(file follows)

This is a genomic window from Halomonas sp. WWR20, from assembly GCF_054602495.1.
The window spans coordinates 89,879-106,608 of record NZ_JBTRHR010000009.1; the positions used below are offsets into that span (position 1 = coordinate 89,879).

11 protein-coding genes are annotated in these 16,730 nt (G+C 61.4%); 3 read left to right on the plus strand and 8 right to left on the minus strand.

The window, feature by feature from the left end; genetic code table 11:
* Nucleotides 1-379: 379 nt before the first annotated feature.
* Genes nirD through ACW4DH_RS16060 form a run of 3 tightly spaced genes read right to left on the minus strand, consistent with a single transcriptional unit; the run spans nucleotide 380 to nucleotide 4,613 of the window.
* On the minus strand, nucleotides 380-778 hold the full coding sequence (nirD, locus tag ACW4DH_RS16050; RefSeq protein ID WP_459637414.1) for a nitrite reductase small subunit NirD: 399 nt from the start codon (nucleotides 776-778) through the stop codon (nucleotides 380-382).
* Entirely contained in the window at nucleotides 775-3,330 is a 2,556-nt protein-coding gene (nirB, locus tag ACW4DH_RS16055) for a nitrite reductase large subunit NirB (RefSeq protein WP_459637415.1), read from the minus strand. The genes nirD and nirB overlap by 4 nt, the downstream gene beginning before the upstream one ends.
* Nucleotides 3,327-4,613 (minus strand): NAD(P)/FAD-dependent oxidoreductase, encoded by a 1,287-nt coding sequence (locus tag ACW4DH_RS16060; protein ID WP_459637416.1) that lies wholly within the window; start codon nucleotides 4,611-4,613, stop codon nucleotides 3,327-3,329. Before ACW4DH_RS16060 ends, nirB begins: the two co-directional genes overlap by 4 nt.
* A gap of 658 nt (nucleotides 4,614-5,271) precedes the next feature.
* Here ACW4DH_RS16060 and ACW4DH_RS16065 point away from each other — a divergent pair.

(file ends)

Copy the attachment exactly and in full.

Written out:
This is a genomic window from Halomonas sp. WWR20, from assembly GCF_054602495.1.
The window spans coordinates 89,879-106,608 of record NZ_JBTRHR010000009.1; the positions used below are offsets into that span (position 1 = coordinate 89,879).

11 protein-coding genes are annotated in these 16,730 nt (G+C 61.4%); 3 read left to right on the plus strand and 8 right to left on the minus strand.

The window, feature by feature from the left end; genetic code table 11:
* Nucleotides 1-379: 379 nt before the first annotated feature.
* Genes nirD through ACW4DH_RS16060 form a run of 3 tightly spaced genes read right to left on the minus strand, consistent with a single transcriptional unit; the run spans nucleotide 380 to nucleotide 4,613 of the window.
* On the minus strand, nucleotides 380-778 hold the full coding sequence (nirD, locus tag ACW4DH_RS16050; RefSeq protein ID WP_459637414.1) for a nitrite reductase small subunit NirD: 399 nt from the start codon (nucleotides 776-778) through the stop codon (nucleotides 380-382).
* Entirely contained in the window at nucleotides 775-3,330 is a 2,556-nt protein-coding gene (nirB, locus tag ACW4DH_RS16055) for a nitrite reductase large subunit NirB (RefSeq protein WP_459637415.1), read from the minus strand. The genes nirD and nirB overlap by 4 nt, the downstream gene beginning before the upstream one ends.
* Nucleotides 3,327-4,613 (minus strand): NAD(P)/FAD-dependent oxidoreductase, encoded by a 1,287-nt coding sequence (locus tag ACW4DH_RS16060; protein ID WP_459637416.1) that lies wholly within the window; start codon nucleotides 4,611-4,613, stop codon nucleotides 3,327-3,329. Before ACW4DH_RS16060 ends, nirB begins: the two co-directional genes overlap by 4 nt.
* A gap of 658 nt (nucleotides 4,614-5,271) precedes the next feature.
* Here ACW4DH_RS16060 and ACW4DH_RS16065 point away from each other — a divergent pair.